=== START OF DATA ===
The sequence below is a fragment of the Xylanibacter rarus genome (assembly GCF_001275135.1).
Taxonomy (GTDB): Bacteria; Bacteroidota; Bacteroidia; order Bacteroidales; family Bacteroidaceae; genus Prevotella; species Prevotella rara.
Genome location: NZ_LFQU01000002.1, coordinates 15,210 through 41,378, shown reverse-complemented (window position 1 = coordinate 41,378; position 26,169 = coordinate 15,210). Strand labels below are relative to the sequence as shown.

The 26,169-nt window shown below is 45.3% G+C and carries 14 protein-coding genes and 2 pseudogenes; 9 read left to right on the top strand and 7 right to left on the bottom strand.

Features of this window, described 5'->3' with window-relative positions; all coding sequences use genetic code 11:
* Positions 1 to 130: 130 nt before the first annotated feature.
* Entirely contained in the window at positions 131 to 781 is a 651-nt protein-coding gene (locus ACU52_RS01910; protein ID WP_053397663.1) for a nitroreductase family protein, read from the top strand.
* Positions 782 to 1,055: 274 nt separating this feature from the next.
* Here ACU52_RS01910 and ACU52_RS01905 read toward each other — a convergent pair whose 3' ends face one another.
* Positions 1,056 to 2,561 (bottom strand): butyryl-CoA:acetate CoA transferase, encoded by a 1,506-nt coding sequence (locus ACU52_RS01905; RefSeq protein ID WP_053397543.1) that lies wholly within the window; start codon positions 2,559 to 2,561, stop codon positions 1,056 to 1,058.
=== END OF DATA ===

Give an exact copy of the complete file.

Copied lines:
The sequence below is a fragment of the Xylanibacter rarus genome (assembly GCF_001275135.1).
Taxonomy (GTDB): Bacteria; Bacteroidota; Bacteroidia; order Bacteroidales; family Bacteroidaceae; genus Prevotella; species Prevotella rara.
Genome location: NZ_LFQU01000002.1, coordinates 15,210 through 41,378, shown reverse-complemented (window position 1 = coordinate 41,378; position 26,169 = coordinate 15,210). Strand labels below are relative to the sequence as shown.

The 26,169-nt window shown below is 45.3% G+C and carries 14 protein-coding genes and 2 pseudogenes; 9 read left to right on the top strand and 7 right to left on the bottom strand.

Features of this window, described 5'->3' with window-relative positions; all coding sequences use genetic code 11:
* Positions 1 to 130: 130 nt before the first annotated feature.
* Entirely contained in the window at positions 131 to 781 is a 651-nt protein-coding gene (locus ACU52_RS01910; protein ID WP_053397663.1) for a nitroreductase family protein, read from the top strand.
* Positions 782 to 1,055: 274 nt separating this feature from the next.
* Here ACU52_RS01910 and ACU52_RS01905 read toward each other — a convergent pair whose 3' ends face one another.
* Positions 1,056 to 2,561 (bottom strand): butyryl-CoA:acetate CoA transferase, encoded by a 1,506-nt coding sequence (locus ACU52_RS01905; RefSeq protein ID WP_053397543.1) that lies wholly within the window; start codon positions 2,559 to 2,561, stop codon positions 1,056 to 1,058.